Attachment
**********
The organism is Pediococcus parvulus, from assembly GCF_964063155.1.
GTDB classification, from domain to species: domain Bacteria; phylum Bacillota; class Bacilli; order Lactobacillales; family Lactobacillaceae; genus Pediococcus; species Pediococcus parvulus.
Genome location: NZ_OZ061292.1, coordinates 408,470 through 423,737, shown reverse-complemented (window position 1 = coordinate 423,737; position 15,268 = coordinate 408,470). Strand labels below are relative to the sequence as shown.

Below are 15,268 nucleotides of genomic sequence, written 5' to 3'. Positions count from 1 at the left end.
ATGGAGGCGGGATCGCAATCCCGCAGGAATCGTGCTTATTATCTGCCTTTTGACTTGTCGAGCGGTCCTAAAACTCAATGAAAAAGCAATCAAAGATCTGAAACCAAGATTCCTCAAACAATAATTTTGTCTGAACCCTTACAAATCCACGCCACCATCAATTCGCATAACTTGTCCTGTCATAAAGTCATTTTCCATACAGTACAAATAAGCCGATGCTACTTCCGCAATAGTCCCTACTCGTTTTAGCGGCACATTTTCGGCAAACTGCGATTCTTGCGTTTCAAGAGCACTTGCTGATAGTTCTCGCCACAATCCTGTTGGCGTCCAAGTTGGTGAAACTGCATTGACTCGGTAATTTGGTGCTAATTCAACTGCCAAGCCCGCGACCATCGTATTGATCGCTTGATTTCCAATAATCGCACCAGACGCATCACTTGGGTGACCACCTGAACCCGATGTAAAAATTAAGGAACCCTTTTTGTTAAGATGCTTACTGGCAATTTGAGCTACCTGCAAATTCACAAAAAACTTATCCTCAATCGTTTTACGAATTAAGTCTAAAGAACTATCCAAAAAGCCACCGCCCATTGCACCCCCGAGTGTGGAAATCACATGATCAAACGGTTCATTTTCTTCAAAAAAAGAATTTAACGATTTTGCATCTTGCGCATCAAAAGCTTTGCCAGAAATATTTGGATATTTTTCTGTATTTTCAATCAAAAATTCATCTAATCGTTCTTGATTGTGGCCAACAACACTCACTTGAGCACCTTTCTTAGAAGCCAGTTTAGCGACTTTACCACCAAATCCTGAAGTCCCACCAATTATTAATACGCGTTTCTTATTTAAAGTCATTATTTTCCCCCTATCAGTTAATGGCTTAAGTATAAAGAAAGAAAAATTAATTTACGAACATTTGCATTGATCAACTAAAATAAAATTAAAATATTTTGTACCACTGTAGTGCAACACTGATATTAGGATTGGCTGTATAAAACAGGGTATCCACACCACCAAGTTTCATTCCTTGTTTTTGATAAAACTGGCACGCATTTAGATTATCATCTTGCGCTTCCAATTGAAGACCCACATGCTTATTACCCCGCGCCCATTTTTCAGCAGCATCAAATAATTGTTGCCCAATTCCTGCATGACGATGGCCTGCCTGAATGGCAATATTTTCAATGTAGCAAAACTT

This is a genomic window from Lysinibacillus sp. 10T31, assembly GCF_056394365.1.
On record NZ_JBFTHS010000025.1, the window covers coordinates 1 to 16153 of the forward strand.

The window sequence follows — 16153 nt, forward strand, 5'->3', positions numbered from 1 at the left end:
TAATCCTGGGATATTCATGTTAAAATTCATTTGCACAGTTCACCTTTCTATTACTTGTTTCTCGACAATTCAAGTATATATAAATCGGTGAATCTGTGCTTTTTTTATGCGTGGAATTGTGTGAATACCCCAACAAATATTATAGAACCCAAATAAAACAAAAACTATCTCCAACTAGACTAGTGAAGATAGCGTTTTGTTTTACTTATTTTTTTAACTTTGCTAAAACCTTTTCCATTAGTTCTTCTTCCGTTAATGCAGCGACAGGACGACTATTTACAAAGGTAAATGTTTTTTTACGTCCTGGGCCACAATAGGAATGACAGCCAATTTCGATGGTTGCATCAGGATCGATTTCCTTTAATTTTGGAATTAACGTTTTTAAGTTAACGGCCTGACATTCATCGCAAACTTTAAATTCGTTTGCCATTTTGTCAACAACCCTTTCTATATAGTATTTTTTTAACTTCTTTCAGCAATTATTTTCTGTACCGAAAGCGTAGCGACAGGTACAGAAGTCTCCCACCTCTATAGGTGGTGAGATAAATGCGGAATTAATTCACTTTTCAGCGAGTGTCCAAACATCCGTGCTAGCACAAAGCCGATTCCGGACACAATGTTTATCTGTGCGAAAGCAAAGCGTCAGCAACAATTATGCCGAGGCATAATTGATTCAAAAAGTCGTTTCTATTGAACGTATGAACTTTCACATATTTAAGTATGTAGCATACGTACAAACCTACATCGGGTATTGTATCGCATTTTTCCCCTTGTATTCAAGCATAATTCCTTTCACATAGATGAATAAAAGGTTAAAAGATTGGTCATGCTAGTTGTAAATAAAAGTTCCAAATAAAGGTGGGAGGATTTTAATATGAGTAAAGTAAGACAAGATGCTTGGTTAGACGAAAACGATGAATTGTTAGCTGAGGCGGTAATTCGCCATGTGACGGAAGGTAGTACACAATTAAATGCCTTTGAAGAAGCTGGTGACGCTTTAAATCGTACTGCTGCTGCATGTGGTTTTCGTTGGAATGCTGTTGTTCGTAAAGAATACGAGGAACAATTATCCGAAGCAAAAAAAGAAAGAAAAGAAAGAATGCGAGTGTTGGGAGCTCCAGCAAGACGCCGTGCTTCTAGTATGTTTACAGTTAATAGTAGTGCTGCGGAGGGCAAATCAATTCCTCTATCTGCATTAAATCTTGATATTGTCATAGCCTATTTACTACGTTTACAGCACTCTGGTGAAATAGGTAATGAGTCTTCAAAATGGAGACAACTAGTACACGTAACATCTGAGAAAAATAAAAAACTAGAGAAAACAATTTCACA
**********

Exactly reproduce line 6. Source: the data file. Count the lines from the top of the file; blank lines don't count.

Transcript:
This is a genomic window from Lysinibacillus sp. 10T31, assembly GCF_056394365.1.